The internal politics of college religious organizations don’t usually make international headlines.
Yet, some Israeli journalists and politicians were infuriated at the decision in November by Princeton University’s Center for Jewish Life, a Hillel affiliate, to postpone a speech by Tzipi Hotovely, Israel’s deputy foreign minister, who has endorsed Israeli annexation of the West Bank. A left-wing student group called the Alliance of Jewish Progressives (AJP) protested Hotovely’s talk, criticizing her positions for “caus[ing] irreparable damage to the prospects of a peaceful solution of the Israeli-Palestinian conflict,” according to a letter the group sent to The Daily Princetonian campus newspaper.
Princeton’s Chabad House stepped in to sponsor the talk, which went on without incident, but the Center’s actions still caused an uproar. Michael Oren, a Knesset member and former ambassador to the United States, who attended graduate school at Princeton, attacked the Center for Jewish Life on Twitter and said that Israeli officials should boycott the organization. (Hillel’s president, Eric Fingerhut, eventually apologized to Hotovely for cancelling the event.)
Although some tension still hangs in the air, the controversy mostly blew over when the news cycle moved on. The Center for Jewish Life and Chabad have maintained their rigidly pro-Israel stances. The Center’s Israel-related speech code, which left-wing students alleged was unfairly applied to them and not Hotovely (at least originally), remains in place.
Before, during and after the controversy, there was little information on whether student opinions on Israel mirror the positions held by the Center for Jewish Life and Chabad. Do Jewish students at Princeton agree with the positions of two of Princeton’s major Jewish institutions?
Interviews with more than a dozen Princeton students from different Jewish backgrounds reveal that most of them generally support Israel and feel some bond to it, although many feel at least some discomfort with the Netanyahu government’s policies.
Students who are more observant tended to feel a stronger connection to Israel, and some of them had made 10 or more visits to the country, including gap years between high school and college. These students, for the most part, also had much more positive opinions of West Bank settlements.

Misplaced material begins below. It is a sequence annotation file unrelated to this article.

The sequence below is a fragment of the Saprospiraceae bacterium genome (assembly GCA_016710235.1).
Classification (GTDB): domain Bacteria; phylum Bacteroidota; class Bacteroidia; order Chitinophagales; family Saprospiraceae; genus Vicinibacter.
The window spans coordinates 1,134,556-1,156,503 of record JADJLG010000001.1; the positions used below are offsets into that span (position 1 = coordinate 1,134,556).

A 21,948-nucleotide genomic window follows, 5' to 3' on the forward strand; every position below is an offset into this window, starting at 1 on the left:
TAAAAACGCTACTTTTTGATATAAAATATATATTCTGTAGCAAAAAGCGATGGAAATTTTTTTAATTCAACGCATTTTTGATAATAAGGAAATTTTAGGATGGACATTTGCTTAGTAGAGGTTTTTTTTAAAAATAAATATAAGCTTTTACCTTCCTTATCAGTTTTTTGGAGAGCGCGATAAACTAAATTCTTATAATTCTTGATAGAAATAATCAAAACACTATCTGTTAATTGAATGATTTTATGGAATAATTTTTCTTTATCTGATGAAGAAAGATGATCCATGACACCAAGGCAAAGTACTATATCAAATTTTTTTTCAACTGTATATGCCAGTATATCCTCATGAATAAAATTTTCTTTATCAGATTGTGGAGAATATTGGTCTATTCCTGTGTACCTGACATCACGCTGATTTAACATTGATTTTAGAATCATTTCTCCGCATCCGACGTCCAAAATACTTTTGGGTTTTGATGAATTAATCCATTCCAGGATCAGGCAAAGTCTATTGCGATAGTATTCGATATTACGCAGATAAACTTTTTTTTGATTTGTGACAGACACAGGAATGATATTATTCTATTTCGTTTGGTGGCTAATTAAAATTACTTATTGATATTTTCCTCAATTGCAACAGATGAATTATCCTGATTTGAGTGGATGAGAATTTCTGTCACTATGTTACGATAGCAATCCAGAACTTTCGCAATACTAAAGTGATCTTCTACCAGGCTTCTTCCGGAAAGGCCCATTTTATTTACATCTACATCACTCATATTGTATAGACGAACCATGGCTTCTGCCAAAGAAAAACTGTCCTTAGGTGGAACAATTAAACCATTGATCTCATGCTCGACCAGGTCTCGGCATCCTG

Ami Berman, a sophomore majoring in computer science, is largely representative of the more religious group. He spent a year in Jerusalem before college, he has been to Israel a dozen times and he eats most of his meals in Princeton’s kosher dining hall.
Israeli political issues are very important to Berman, both because he has family there, but also for the importance that it holds as the world’s only Jewish state. One overriding theme in his views is the complexity of the country’s politics, he said. That view came through when he was asked his view about West Bank settlements.
“There are real people who live their lives there,” Berman said. But he added, “Israel also has a moral responsibility to consider the needs of Palestinians, and to make sure that there is some sort of pathway toward Palestinian statehood.”
Simone Downs identifies at the other end of the spectrum of religious observance. She attends Reform services and Shabbat dinners on occasion but identifies mostly as culturally Jewish. Much of the Jewish population at Princeton is like her — they participate occasionally in Jewish events but are mostly involved with other activities on campus.
Israel was not particularly important to Downs while she was growing up, but her experience on a Birthright Israel trip last winter made her more interested in the country. It was her first time in Israel, and she learned a lot about the history of Israel that is not told by the American media.
“I do really care about Israel now after being there,” she said. “I think it’s important that we have a Jewish state, and that as American Jews, we do what we can to support that.”
Downs identifies as a Zionist now and is interested in Israel-related issues but does not know if she will attend the many Israel-related activities hosted by the Center for Jewish Life and Chabad. She is a busy college student, and there are always other things competing for her time, she said.
Some Princeton students hold more extreme views on Israel. One Jewish first-year from New York, who asked not to be named, calls Zionism a racist system, supports the boycott, divestment, sanctions (BDS) movement against Israel and considers it an apartheid state.
He feels uncomfortable associating with Jewish institutions at Princeton because of their association with Birthright and other Israel-focused groups, he said. In addition, he said that Jewish students are not welcoming of non-observant Jews who are opposed to Israel.
Extreme views like this are rare on either side of the issue in Princeton’s Jewish student body. The average is probably closer to Rebecca Sobel, a junior who was elected president of the Center for Jewish Life’s student board this year.
Sobel has been to Israel three times, identifies as a Zionist but disagrees with its more extreme versions (annexation of the West Bank), and the existence of a Jewish state is an important influence on her views.
As she put it, “The fact that there’s a place that I know I can go, that’s a cool thing.”
Ethan Sterenfeld is a sophomore at Princeton University.
This piece is part of “The View From Campus” column written by students on campus. To learn more about the column click here, and if you would like to contribute to it, email email@example.com for more info.